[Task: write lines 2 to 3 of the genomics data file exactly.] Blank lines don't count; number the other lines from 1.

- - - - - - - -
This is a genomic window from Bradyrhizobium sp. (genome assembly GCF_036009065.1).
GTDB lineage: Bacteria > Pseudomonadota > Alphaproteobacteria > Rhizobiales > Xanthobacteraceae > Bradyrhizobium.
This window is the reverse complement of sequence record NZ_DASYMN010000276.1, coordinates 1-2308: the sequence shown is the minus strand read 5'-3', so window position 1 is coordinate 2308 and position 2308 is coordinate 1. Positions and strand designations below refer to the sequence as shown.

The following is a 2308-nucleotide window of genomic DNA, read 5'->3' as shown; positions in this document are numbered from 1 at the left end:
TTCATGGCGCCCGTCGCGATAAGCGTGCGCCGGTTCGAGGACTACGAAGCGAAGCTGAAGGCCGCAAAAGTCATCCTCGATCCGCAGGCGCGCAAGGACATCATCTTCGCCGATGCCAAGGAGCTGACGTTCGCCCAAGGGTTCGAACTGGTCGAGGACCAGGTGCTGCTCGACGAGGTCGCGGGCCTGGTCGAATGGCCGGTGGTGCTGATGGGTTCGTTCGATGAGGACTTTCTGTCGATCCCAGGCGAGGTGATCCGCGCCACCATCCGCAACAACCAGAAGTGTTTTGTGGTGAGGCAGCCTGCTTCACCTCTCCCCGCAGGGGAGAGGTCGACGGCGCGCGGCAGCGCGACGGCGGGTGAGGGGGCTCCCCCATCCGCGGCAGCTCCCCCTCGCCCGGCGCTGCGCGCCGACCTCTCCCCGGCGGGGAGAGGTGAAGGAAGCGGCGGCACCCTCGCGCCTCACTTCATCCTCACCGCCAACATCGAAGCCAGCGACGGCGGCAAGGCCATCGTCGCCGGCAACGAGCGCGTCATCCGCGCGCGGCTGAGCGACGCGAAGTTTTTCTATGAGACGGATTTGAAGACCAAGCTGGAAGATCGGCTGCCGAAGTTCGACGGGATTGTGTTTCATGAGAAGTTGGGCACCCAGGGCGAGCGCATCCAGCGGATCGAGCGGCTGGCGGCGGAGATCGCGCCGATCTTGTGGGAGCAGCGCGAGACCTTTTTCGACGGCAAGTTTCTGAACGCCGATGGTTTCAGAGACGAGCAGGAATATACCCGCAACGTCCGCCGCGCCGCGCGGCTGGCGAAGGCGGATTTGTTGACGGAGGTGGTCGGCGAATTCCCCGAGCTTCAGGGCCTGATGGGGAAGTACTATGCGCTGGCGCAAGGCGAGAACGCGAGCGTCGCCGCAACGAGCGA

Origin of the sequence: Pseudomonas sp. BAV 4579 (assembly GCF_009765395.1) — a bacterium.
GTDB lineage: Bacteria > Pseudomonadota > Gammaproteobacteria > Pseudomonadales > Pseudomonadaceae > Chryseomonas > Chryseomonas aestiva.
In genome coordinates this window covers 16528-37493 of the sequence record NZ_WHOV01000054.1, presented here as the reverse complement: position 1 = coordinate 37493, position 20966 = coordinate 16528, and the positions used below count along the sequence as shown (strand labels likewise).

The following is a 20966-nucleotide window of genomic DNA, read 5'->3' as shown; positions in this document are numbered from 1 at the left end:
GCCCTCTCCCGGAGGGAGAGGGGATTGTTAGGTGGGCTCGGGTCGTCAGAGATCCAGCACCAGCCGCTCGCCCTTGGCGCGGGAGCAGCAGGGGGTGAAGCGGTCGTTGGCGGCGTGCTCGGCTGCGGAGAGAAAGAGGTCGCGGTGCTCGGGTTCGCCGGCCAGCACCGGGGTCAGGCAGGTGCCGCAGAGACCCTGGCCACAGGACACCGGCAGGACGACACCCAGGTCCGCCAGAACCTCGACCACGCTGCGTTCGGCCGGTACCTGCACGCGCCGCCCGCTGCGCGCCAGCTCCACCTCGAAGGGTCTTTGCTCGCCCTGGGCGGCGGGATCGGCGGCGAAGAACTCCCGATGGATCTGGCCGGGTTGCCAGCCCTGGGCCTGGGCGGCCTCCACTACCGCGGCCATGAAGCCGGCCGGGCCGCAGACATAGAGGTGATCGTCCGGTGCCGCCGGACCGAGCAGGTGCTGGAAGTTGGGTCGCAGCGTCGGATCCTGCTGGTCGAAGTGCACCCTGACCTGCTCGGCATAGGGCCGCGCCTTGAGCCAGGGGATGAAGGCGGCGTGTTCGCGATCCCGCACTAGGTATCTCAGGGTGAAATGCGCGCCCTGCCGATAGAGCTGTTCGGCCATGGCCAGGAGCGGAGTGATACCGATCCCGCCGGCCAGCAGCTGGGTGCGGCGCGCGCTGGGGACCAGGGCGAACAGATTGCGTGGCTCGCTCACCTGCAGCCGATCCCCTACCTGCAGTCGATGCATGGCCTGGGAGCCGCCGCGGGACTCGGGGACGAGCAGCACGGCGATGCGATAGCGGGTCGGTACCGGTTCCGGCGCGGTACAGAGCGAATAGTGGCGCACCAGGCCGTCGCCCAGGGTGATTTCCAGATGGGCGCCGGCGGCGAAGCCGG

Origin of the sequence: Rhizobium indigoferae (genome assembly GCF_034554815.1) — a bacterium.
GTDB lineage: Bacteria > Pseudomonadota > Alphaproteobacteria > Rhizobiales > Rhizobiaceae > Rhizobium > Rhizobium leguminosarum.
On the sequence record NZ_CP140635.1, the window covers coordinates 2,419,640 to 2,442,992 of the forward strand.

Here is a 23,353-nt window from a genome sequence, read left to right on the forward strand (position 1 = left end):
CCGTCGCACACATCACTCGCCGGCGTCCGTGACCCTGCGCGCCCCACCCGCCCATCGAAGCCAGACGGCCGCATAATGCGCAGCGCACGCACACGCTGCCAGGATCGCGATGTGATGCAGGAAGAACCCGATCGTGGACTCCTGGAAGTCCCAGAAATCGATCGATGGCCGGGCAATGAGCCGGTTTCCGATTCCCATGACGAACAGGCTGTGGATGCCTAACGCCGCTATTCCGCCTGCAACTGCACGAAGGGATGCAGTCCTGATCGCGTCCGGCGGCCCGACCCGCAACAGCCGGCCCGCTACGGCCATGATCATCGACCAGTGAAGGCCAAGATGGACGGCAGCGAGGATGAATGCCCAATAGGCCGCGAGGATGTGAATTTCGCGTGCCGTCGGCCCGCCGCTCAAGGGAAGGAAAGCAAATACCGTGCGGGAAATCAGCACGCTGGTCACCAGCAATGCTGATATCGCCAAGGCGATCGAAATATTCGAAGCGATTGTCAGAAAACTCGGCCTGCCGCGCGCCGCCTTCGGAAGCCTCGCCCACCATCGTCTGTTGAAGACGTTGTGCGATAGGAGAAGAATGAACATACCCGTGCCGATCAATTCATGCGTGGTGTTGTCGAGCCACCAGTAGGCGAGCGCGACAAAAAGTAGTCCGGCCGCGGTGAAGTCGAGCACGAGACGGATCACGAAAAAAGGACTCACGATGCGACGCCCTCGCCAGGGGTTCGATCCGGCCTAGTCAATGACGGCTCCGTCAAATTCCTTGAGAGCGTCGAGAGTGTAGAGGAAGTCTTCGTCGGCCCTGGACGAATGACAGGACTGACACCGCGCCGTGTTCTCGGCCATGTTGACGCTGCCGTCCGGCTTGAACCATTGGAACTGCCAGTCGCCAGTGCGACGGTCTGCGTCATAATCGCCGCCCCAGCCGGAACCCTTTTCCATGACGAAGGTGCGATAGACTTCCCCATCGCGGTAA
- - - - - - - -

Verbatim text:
GTDB lineage: Bacteria > Pseudomonadota > Alphaproteobacteria > Rhizobiales > Xanthobacteraceae > Bradyrhizobium.
This window is the reverse complement of sequence record NZ_DASYMN010000276.1, coordinates 1-2308: the sequence shown is the minus strand read 5'-3', so window position 1 is coordinate 2308 and position 2308 is coordinate 1. Positions and strand designations below refer to the sequence as shown.